Written by ArchBishopEddy
Edited by ized

Having dropped recently at the end of January, Gizmo has delivered listeners a boisterous, exhilarating 11-track tape that features various flavors of musical creativity and vocal delivery. Listeners of Gizmo are met with the familiar gruff and aggressive quick flows, as well as air-y yet ferocious growling/screaming, and glimpses of Gizmo’s soothing, melodic singing. While able to be a success from lyrics and vocals alone, the unique production on Grit is a whole other noteworthy element as Gizmo spearheads tracks backed by a myriad of hard hitting and, often at times, chilling sounds and instrumentals, thanks to the selection of producers.  

The intro track Transformation, produced by Xisrupt is the perfect balance between the aforementioned energetic and bone chilling growls, and soft tranquilizing melodies. This balance is equally distinct in the instrumental as the track features the likes of block-breaking 808s and dainty bells with light percussive sounds scattered about the mix. Sonic elements aside, the track is also a suitable glimpse for how the tone and themes of the tape will follow. Transformation features Gizmo enacting an entity, a veritable angry force of nature rather than a mere musician, while simultaneously using morose and introspective lyrics to add a personal layer to the track.  

Keeping this duality of somber tone yet fierce animalistic energy in mind, the first major highlight off the tape for me is Desolate, a track that is a whole thrill ride that is both physically invigorating and emotionally contemplative. Produced by Amertume, there’s a gritty (obviously) sound to the instrumentals, most notably at the start of the track where sounds of chilling still night-time and gravel is audible, followed by a cacophony of deep lively bass notes and Gizmo’s vocals. The first lyrics that really peak interests are the ones Gizmo repeats and bellows out, “I wanna kill myself, I wanna kill myself don’t let me aim… I feel like I’m Bane, I’m going insane” followed by the outro “I wanna die, I wanna die, fuck tryna’ live”. There’s an intense juxtaposition between the embodiment of rage present both in the vocals and the Bane line, and the melancholic lines that the track ends on that makes it unforgettable.  

The second highlight off of this tape was a conflicting one, as this was dropped sometime before Grit ended up being released, and it seemed biased to consider it a major highlight given the longer time it had to breathe and grow on me. That being said, Catastrophic is a huge highlight considering it features all the same intriguing balances I’ve mentioned so far, this Yin and Yang of rage and calm coming together to join forces. Produced by heavy hitter Ghostrage, the production on this features common 808s, as well as this almost glitchy drum pattern replete throughout the instrumentals and eerie keyboard/synth patterns. The track begins with a catchy and memorable chorus, complete with the appropriate manic energy and no bullshit bars in the first verse; “Wrist slit, my fists hit your fucking face, make my blood spray”. The track mellows out about midway through, but not without maintaining full energy as Saphir hops on with haunting, pleasantly layered vocals to bridge back into Gizmo’s high octane chorus.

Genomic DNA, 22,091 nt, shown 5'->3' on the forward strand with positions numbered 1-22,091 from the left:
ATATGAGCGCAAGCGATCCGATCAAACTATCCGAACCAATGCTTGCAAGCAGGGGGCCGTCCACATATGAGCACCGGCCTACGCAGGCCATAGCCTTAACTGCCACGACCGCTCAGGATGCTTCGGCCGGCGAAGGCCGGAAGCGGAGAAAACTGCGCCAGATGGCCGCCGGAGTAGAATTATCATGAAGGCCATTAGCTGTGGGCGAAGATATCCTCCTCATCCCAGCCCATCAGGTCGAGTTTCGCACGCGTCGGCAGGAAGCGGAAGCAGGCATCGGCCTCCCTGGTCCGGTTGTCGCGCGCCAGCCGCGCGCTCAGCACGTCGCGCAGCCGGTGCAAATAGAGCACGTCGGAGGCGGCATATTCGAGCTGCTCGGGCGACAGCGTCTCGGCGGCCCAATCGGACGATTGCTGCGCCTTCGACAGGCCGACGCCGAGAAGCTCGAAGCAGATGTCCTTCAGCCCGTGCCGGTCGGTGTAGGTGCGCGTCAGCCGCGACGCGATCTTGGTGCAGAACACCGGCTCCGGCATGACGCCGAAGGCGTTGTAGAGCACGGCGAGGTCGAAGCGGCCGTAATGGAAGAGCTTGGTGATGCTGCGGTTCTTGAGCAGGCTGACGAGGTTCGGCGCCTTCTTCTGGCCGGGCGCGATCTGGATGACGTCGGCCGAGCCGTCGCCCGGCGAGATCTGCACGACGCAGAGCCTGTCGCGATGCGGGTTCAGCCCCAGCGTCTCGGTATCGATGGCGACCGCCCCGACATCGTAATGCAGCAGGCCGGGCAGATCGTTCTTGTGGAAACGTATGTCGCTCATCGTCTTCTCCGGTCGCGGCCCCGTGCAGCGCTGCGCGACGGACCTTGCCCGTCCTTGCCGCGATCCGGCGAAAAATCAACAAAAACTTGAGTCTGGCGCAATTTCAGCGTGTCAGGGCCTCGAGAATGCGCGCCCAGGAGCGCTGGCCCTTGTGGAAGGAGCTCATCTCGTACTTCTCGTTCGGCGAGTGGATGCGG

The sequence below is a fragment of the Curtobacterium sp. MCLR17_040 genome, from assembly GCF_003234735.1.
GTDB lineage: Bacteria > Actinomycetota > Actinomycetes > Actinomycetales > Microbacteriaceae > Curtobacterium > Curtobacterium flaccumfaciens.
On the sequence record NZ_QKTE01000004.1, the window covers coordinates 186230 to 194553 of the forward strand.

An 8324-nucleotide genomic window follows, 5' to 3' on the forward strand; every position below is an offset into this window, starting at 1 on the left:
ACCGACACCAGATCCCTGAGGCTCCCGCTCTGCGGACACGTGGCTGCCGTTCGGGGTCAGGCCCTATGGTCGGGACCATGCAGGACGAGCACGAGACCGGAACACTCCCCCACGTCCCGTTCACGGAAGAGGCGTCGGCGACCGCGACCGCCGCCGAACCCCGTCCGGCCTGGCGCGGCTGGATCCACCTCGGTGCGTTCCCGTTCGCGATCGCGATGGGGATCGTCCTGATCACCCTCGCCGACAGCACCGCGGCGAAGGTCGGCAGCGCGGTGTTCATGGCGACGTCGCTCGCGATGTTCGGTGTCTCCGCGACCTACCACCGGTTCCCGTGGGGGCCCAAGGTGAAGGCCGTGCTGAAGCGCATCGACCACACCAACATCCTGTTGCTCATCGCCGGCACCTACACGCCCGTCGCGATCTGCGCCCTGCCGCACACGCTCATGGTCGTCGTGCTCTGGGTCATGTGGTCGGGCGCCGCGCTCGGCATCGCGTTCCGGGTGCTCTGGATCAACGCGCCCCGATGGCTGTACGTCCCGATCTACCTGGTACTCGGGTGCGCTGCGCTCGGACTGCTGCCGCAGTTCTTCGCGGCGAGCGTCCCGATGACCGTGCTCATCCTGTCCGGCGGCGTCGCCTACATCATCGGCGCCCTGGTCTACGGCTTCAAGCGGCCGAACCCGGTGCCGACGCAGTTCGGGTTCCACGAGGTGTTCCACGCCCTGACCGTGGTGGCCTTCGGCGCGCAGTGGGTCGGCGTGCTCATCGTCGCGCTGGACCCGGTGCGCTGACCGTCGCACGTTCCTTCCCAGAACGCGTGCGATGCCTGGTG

“…it features all the same intriguing balances I’ve mentioned so far, this Yin and Yang of rage and calm coming together to join forces.”

The third highlight off of Grit, Look In My Eyes, takes several steps away from the gut-wrenching vocals and lyrics that are present in the first several tracks. That being said, this track still features a sense of darkness and bleak emotion as Gizmo sings atop a slower acoustic instrumental (courtesy Es. Garden), lamenting the late Prohibeo. It’s personal, and heart-achingly gripping but not without possessing strong vocals and crisp minimalistic production. Look In My Eyes is dense with vulnerable songwriting and sombre lyrics, that of which aren’t done justice existing just on paper rather than subjecting your ears to them.  

Grit is a monster of a project, taking the listener from moments of adrenaline pumping fury to pessimistic thought provocation. Despite listing its top three highlights, there are still ingots of musical precious metal, such as all the incredibly energetic Xerogi produced tracks (Cut Out, Suicide Note, Broken Bones) and the horror abundant tracks like Freakazoid and Body Bag (prod. By Mutant Joe and Brvd respectively). The former utilises this spine chilling sample as if it was ripped straight from ​The Predator, ending on high pitched string instruments that sounds like impending doom is right around the corner. The latter track Body Bag is an equally thrilling track complete with lyrical slaughterhouse bars, utilizing a pseudo-skit of Giz trying to dispose of a corpse, interspersed between him chanting “body bag”. Grit doesn’t lack in itching any sort of emotional scratch whether it’s a spell of blues or anger.  Run it up. Rest In Paradise Prohibeo.